Jonah Lehrer, Imagination, and Resignation
Several years ago, I attended the Virginia Festival of the Book. Among the many interesting panels I saw was one that featured two speakers — a crusty old professor of Virginia history and a wunderkind named Jonah Lehrer. It became obvious in about twenty-seven seconds that Lehrer was infinitely more comfortable with speaking to the room — he was charming, humble, witty, and entertaining. (He was speaking about the French chef Escoffier, and the notion of umami as a fifth basic taste; in a broader sense he was promoting his book, PROUST WAS A NEUROSCIENTIST.) After the prepared comments, the audience asked questions, and Lehrer was a genius at answering the queries — 100% of which were directed to him — and he found ways to include his co-speaker.
I was impressed.
I’ve read numerous essays by Lehrer since then, and I noted with interest that he left Wired to become a staff writer for the New Yorker a few months ago. Like many, I was surprised when his arrival at the New Yorker was marred by scandal — Lehrer drew from some of his earlier texts in blog posts that were presented as new. While there were many who said the man had no morals, I was in the camp that believes one cannot plagiarize oneself. I think he should have been clear that some of the columns had been published in a different form previously, but I was willing to give him the benefit of the doubt.
Until today. Today, Lehrer resigned from the New Yorker, after admitting to fabricating quote from Bob Dylan in Lehrer’s most recent nonfiction book, IMAGINATION. (Ironic title?) Lehrer essentially says that he made minor mistakes, was called on it by another journalist, panicked, and lied (saying that he had tapes containing the fabricated quotations.)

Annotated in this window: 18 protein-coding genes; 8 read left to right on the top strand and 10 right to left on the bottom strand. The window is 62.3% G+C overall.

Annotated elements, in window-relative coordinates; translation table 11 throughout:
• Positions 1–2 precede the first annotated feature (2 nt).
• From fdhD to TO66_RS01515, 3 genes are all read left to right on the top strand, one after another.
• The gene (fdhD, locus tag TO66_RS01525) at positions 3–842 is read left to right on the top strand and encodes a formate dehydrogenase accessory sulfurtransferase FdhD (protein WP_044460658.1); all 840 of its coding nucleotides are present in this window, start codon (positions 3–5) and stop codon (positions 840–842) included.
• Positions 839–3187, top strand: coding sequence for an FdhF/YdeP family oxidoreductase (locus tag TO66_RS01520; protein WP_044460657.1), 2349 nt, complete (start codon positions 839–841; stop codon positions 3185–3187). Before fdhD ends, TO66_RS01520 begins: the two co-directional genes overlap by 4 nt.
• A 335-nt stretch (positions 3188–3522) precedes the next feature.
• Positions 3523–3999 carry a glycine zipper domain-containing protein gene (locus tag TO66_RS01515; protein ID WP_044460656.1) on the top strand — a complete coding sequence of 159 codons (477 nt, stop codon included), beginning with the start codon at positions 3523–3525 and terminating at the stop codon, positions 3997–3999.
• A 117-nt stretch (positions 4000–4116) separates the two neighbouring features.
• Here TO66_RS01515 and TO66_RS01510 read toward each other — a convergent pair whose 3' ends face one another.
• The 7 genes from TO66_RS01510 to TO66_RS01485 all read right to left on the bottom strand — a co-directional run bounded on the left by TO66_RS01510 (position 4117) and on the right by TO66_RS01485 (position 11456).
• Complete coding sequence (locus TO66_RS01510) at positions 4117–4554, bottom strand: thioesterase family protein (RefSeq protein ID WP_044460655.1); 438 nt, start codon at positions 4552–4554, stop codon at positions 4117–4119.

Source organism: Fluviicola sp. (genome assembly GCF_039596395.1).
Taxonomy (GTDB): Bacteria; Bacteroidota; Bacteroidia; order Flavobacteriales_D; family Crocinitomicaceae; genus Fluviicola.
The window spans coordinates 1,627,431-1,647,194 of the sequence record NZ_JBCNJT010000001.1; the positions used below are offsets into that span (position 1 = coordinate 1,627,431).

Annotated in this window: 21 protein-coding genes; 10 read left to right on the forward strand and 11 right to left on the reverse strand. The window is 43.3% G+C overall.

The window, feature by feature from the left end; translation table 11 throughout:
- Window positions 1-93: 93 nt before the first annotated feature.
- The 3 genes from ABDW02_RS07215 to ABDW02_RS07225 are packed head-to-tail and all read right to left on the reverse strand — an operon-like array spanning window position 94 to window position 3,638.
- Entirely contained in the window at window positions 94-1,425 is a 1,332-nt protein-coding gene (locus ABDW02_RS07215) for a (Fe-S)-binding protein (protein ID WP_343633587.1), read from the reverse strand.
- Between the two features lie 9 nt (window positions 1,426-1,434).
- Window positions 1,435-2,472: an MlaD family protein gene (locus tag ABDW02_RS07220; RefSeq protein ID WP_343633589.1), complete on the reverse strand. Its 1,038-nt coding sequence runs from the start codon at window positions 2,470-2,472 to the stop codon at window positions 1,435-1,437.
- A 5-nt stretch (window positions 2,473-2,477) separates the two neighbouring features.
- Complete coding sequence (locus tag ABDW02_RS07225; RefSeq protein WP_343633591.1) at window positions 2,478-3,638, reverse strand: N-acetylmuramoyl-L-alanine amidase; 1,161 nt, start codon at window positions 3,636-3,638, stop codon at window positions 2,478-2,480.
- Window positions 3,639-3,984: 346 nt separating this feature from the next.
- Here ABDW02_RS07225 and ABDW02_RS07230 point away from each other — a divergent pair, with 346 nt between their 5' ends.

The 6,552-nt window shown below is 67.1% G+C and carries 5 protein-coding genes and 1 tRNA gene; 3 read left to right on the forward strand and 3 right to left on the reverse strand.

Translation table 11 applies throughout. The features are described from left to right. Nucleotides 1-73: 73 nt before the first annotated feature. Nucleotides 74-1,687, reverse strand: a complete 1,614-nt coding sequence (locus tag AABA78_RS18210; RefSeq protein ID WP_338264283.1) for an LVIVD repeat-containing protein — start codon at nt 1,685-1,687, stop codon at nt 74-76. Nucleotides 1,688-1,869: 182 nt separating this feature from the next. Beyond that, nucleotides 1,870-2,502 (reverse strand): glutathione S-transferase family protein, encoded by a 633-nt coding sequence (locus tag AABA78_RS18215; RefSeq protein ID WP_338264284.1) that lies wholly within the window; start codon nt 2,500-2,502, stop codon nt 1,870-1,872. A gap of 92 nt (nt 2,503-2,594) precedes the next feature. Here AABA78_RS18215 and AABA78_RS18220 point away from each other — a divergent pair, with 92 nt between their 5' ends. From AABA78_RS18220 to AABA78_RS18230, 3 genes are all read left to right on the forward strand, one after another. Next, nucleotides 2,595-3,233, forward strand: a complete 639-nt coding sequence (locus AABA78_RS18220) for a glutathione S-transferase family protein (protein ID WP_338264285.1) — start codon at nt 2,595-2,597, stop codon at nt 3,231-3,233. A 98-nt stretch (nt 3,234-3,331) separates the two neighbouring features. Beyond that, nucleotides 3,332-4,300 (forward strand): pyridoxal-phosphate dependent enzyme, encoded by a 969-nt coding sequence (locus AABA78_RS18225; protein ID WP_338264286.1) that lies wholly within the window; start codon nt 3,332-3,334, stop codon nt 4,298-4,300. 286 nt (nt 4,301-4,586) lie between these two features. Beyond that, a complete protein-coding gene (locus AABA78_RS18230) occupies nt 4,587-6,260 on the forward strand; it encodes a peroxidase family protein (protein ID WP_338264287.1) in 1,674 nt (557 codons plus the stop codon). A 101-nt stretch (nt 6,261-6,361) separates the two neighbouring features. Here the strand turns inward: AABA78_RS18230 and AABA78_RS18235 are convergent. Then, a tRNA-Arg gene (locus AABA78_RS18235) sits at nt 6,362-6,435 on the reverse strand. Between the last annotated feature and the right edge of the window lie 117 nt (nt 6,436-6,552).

I understand panic. I actually am amazed that more good people don’t make bad mistakes in moments of panic — fleeing the scenes of accidents, lying outright to police during the investigation of crimes major and minor. Some of my strongest memories from childhood are the times I got caught telling lies; it’s the panic that cemented those moments in my brain cells.
And yet, I think that even “panic” is a bad excuse here. Lehrer knew that he created quotations (among other failures of reporting). The instant he chose to create a quotation, he must have wondered if he’d be caught. He’s had months and months to think about this moment; “panic” shouldn’t apply.
I was overwhelmed by Lehrer’s poise and erudition when I saw him in Charlottesville. Now, I wonder if his career is over, if he’s followed in the footsteps of Jayson Blair, Stephen Glass, and other brilliant young journalists who were long on talent but way too short on ethics.
The entire situation depresses me. (It also worries me about the effect it has on publishing in general — when bestsellers are declared lies and have to be recalled, everyone in the publishing chain suffers.)